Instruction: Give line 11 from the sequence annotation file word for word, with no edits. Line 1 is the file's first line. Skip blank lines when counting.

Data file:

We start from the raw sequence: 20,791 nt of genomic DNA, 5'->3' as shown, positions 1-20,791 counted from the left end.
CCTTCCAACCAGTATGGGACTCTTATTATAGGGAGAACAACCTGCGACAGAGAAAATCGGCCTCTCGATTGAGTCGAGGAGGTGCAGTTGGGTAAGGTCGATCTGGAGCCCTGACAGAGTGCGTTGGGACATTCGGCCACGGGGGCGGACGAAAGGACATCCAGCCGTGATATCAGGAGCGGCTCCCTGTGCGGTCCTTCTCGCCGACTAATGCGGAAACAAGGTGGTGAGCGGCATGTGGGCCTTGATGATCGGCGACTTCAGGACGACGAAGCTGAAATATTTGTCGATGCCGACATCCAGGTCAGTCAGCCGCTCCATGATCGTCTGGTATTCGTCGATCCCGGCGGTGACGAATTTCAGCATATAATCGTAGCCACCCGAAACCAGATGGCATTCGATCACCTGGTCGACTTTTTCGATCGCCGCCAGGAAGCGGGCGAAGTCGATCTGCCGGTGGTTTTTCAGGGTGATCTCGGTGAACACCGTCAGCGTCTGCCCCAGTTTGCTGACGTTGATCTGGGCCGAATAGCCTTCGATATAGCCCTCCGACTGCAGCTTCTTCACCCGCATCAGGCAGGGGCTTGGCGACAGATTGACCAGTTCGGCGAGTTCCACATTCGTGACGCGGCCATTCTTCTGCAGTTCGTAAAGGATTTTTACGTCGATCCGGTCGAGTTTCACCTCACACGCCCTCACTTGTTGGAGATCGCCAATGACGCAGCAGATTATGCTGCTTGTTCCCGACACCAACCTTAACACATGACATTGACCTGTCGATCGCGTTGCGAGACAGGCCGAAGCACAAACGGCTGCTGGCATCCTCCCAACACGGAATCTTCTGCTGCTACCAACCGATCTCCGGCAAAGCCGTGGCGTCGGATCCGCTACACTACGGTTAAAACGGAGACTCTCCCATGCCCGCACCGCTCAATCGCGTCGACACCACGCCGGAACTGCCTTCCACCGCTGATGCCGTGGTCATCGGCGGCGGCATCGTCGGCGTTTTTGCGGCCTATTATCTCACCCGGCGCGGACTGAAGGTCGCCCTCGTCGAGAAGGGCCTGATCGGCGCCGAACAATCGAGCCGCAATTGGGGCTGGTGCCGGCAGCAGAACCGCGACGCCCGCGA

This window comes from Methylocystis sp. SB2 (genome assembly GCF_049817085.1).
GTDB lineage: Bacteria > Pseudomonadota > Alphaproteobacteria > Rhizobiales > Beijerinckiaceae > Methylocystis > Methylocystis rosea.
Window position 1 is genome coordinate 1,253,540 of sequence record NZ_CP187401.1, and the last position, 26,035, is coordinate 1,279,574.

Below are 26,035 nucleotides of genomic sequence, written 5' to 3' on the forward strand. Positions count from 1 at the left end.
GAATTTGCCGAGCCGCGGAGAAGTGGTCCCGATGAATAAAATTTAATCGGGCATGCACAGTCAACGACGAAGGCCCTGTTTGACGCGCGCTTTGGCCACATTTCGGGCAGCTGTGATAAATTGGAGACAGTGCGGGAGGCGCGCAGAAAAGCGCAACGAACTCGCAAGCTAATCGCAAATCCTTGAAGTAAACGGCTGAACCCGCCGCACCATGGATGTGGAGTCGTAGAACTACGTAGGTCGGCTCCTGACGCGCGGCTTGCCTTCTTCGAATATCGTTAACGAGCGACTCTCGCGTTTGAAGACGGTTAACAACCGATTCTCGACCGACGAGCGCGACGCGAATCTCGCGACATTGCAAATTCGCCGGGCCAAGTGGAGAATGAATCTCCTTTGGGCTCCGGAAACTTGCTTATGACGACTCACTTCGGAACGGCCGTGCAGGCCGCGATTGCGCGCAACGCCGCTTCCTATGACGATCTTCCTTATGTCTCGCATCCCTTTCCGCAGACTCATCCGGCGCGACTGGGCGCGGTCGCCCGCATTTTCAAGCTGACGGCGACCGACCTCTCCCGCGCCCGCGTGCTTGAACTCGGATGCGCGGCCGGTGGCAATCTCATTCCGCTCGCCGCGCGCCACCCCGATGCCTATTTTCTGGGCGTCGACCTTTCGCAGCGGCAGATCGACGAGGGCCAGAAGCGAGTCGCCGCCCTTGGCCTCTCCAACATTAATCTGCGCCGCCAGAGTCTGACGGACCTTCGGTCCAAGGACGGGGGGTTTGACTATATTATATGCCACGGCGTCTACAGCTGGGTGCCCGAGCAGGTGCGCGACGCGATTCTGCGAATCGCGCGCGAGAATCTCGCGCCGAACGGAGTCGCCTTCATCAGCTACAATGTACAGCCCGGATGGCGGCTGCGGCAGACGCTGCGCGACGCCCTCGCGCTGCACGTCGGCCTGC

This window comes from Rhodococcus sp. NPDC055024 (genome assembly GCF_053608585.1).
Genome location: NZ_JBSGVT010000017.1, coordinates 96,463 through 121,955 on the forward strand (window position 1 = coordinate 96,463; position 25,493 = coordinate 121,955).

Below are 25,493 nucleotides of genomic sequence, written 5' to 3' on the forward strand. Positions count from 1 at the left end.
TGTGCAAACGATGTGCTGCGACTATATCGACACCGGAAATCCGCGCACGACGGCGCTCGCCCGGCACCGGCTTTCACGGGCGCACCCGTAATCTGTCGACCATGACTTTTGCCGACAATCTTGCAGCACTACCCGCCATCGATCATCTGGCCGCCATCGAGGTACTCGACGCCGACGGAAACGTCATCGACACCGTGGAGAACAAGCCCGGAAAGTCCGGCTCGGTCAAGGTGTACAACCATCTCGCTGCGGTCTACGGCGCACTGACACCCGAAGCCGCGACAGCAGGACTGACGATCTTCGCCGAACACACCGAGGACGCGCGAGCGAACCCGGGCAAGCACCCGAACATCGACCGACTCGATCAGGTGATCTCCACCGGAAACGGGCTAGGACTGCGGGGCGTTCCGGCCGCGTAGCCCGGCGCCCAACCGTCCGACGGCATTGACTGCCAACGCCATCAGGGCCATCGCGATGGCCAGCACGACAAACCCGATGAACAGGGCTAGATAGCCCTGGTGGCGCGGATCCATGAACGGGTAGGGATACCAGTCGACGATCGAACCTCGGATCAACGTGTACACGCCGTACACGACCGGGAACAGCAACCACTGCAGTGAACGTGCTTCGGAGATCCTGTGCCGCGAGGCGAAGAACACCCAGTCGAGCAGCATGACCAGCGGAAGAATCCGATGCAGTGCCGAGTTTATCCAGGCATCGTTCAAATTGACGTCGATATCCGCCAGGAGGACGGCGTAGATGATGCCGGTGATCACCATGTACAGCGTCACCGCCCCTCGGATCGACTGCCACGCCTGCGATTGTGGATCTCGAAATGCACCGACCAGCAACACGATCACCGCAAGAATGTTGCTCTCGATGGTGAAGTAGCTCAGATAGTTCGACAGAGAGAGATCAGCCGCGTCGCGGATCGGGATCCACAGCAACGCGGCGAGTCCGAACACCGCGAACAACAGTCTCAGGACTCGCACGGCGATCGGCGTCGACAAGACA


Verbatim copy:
TGTGCAAACGATGTGCTGCGACTATATCGACACCGGAAATCCGCGCACGACGGCGCTCGCCCGGCACCGGCTTTCACGGGCGCACCCGTAATCTGTCGACCATGACTTTTGCCGACAATCTTGCAGCACTACCCGCCATCGATCATCTGGCCGCCATCGAGGTACTCGACGCCGACGGAAACGTCATCGACACCGTGGAGAACAAGCCCGGAAAGTCCGGCTCGGTCAAGGTGTACAACCATCTCGCTGCGGTCTACGGCGCACTGACACCCGAAGCCGCGACAGCAGGACTGACGATCTTCGCCGAACACACCGAGGACGCGCGAGCGAACCCGGGCAAGCACCCGAACATCGACCGACTCGATCAGGTGATCTCCACCGGAAACGGGCTAGGACTGCGGGGCGTTCCGGCCGCGTAGCCCGGCGCCCAACCGTCCGACGGCATTGACTGCCAACGCCATCAGGGCCATCGCGATGGCCAGCACGACAAACCCGATGAACAGGGCTAGATAGCCCTGGTGGCGCGGATCCATGAACGGGTAGGGATACCAGTCGACGATCGAACCTCGGATCAACGTGTACACGCCGTACACGACCGGGAACAGCAACCACTGCAGTGAACGTGCTTCGGAGATCCTGTGCCGCGAGGCGAAGAACACCCAGTCGAGCAGCATGACCAGCGGAAGAATCCGATGCAGTGCCGAGTTTATCCAGGCATCGTTCAAATTGACGTCGATATCCGCCAGGAGGACGGCGTAGATGATGCCGGTGATCACCATGTACAGCGTCACCGCCCCTCGGATCGACTGCCACGCCTGCGATTGTGGATCTCGAAATGCACCGACCAGCAACACGATCACCGCAAGAATGTTGCTCTCGATGGTGAAGTAGCTCAGATAGTTCGACAGAGAGAGATCAGCCGCGTCGCGGATCGGGATCCACAGCAACGCGGCGAGTCCGAACACCGCGAACAACAGTCTCAGGACTCGCACGGCGATCGGCGTCGACAAGACA